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The Heart of the Matter
Posted on 06/22/2005 in Ringside Conversations.

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No dog - no matter how great, no matter how many Bests in Show it might have won - has it all. There never has been a perfect dog, and I sincerely doubt that there ever will be. Breed Standards do ask for it all however, and rightly so. It’s a case of the old adage that goes something like, “If you’re going to bother shooting, shoot for the moon!” You may not hit the target every time you shoot, but you sure as shootin’ aren’t going to hit the moon ever, if you don’t at least try.
Breed Standards describe in greater or lesser detail what the ideal specimen of a particular breed should, and in the case of a good many of our standards, should not, look like. I say, in greater or lesser detail in that there are some standards whose message amounts to only a few hundred words, while others take ten times that to make their point.

In reality, a good part of the reason for this inconsistency in word count is that the good shorter standards waste few words explaining what the breed should not look like. On the other hand, there are standards that devote nearly half their word count to describing what isn’t wanted.

Words - in some cases a lot of them, in others, just a few, but what were they intended to mean? Let’s go back in time a bit in order to understand what standards were originally and what and why they have become what they are today.

How It All Began

In the beginning, breed standards described the construction of animals created to fulfill a particular function. Later, when exhibitions and competition became popular, standards for dogs with no particular purpose other than to look pretty in a particular way were added. Then, as time marched on in its own obstinate way of doing so, two things happened:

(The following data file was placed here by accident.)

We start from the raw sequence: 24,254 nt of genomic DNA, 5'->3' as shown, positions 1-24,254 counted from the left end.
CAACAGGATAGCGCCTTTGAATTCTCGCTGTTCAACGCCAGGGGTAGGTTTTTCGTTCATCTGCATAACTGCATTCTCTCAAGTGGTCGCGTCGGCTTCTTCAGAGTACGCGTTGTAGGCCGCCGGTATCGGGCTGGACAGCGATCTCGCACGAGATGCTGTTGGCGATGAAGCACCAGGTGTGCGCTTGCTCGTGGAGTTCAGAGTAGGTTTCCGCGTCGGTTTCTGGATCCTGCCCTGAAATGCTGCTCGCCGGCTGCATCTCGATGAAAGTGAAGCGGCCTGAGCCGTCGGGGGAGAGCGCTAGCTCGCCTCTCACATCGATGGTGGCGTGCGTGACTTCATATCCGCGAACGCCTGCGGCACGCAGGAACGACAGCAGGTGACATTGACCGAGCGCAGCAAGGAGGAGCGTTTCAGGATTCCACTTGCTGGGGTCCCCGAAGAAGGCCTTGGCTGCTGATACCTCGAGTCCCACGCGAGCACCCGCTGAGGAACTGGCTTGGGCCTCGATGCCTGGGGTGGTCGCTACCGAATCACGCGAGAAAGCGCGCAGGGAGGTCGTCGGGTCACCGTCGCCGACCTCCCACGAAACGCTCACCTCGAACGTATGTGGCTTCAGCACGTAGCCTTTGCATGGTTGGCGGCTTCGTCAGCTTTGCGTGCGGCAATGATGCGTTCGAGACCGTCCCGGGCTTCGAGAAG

First - the opportunity for dogs to perform in their intended function became less frequent. As urbanization expanded and a more sophisticated lifestyle developed, there were fewer opportunities for the gun dogs and sighthounds to hunt, the draught dogs to haul or the scenting breeds to trail.

Second - because of these societal changes standards became theoretical rather than practical guidelines. That is, our standards described certain characteristics that would, in theory, permit a dog of a given breed to perform in a prescribed manner.

Aesthetics Take Hold

As function became less and less significant, and more emphasis was placed on form, the aesthetic components of form took hold in nearly all breeds. For instance, in Cocker Spaniels the long, low-set ears that were a matter of function in that they helped carry the scent to the nose. As field Cockers decreased in number, but increased as popular pets, those long low-set ears were prized as points of beauty rather than as functional.

As more time passes and a breed grows in popularity, the number of fanciers increases in direct proportion to the level of popularity. A high percentage of the new fanciers become breeders as well. Each of them has yet something else they consider vital to the character of the breed; these characteristics become their agenda.

To some, only characteristics denoting ability to perform (function) are of consequence. “What good is the dog if he can’t do what the breed was intended to do?” For lack of a better term, we’ll call them the Right Wing Gang. To others (the Left Coasters?), aesthetic qualities (form) take precedence. “If it doesn’t look like the breed at first glance, you might as well have a mongrel!”

So when time moves along, and adjustments to the standard are made, it must be obvious there are problems to be dealt with other than describing what the breed looks like and what it was intended to do. Both the Right Wing Gang and the Left Coasters must be placated.

And, just to confuse the situation a bit more, we have another group that has to be dealt with. As small as it may be, it is that very vocal group that feels all specimens of the breed would look like “Old Nell” buried out in the back paddock because, “She was a dear heart and one of the first.” (We’ll call this group the Dear Hearts). What was good enough for “Old Nell” is good enough for the breed!